Recently I spoke at the annual meeting of the Food and Drug Law Institute (FDLI) on Eagle v. Azar, which is currently on appeal to the D.C. Circuit. At first blush the case seems of limited importance, because Eagle Pharmaceuticals is simply challenging FDA’s interpretation of statutory language that has since been amended. But reading through the litigation papers reveals a more interesting disagreement between the parties, about what a court should consider, when assessing whether a statute clearly answers a particular legal question. I will unpack this after the jump. Warning: this is more of an essay than a blog post. I start with a TL;DR.Continue reading “Case To Watch: Eagle v. Azar’s Hidden Chevron-Step-1 Issue”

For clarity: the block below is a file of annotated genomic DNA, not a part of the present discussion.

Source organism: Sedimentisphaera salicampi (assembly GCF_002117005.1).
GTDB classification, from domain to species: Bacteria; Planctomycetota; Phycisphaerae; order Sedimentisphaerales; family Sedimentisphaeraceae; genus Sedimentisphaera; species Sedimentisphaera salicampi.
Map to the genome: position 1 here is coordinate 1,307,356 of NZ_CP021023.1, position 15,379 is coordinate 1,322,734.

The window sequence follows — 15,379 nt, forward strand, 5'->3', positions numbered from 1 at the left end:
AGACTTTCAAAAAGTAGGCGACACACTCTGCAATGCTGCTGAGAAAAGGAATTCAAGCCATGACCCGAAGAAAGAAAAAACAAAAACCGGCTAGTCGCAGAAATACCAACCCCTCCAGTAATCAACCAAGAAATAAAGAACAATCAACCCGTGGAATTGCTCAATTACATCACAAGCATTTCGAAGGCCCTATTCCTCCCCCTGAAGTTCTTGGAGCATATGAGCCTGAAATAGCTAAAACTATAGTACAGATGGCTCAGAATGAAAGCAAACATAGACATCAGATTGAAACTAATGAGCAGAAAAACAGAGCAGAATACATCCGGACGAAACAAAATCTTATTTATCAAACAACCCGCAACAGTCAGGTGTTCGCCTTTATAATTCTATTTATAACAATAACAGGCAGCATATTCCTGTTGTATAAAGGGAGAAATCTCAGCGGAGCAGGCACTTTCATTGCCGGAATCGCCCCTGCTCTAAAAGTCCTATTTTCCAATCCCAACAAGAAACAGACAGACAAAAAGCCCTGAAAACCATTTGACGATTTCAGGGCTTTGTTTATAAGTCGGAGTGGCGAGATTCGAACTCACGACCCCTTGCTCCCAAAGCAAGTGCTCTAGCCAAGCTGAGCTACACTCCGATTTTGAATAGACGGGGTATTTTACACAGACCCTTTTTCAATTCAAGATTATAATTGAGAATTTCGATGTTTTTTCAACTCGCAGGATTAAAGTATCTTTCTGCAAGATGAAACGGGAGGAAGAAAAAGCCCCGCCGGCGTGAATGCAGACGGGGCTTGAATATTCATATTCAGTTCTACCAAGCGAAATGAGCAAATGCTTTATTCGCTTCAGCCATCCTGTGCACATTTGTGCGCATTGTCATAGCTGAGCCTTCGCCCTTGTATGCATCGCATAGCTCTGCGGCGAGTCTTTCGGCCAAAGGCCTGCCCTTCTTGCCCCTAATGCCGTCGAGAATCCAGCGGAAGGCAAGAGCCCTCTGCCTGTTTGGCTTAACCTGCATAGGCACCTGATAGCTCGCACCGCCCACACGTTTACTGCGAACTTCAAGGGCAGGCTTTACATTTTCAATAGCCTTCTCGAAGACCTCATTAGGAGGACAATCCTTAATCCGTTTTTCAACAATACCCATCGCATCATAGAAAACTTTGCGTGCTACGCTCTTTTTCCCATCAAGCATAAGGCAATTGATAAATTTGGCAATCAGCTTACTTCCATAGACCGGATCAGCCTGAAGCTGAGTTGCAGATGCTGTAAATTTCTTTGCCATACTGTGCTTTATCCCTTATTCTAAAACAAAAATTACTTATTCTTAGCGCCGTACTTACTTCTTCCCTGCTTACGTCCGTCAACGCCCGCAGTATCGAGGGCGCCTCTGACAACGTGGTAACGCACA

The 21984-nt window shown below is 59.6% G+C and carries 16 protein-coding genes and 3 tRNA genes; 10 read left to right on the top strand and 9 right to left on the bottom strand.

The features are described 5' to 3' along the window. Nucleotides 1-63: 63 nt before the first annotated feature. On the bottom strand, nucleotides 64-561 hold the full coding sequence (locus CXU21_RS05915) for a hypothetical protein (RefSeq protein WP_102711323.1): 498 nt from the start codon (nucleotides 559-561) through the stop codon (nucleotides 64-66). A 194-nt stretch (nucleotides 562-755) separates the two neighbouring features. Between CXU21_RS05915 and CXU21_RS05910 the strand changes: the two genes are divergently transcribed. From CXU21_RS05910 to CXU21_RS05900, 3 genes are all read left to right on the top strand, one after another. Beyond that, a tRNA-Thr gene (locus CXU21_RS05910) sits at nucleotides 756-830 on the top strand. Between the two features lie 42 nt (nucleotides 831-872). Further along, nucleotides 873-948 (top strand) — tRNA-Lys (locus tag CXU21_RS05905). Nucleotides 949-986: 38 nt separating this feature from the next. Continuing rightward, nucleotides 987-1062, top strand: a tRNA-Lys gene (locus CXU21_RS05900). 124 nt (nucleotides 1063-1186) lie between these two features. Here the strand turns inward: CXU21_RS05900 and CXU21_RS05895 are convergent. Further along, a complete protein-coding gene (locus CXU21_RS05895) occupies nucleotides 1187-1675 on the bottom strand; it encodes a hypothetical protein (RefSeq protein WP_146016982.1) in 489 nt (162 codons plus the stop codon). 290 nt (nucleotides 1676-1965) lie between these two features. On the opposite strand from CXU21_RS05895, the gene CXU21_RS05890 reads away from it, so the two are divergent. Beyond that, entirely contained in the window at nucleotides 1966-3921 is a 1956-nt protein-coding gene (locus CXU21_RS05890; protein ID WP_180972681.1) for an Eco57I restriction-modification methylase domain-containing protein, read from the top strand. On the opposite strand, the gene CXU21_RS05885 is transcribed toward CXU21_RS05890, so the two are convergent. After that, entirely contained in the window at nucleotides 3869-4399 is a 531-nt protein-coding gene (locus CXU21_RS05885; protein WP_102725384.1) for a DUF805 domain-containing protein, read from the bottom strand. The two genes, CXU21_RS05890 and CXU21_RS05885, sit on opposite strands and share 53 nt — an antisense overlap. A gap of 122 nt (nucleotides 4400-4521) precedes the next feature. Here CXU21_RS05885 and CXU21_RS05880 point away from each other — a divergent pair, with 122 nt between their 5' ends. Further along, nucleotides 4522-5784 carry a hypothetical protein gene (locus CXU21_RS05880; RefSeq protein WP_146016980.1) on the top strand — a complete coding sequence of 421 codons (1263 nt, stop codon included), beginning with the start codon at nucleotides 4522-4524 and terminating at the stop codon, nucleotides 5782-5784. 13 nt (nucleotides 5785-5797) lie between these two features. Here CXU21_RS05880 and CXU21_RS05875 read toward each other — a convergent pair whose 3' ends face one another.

My last entry described the facts leading to Amgen’s suit against FDA over denial of pediatric exclusivity for Sensipar. Below I describe what’s at issue in the case. At bottom, this litigation relates to a federal agency developing a new standard (a new interpretation of its statute) that it will apply when ruling on applications for a benefit, after its prior interpretation suffered a defeat in federal court. Rather than announcing the standard publicly, the plaintiff in this case argues, the agency applied the standard in non-public rulings for more than a decade. Not only does the standard conflict with the statute, plaintiff adds, but the agency has not been consistent in its application of the standard. Thus the dispute is more about how a federal agency is operating than it is about the law of pediatric exclusivity.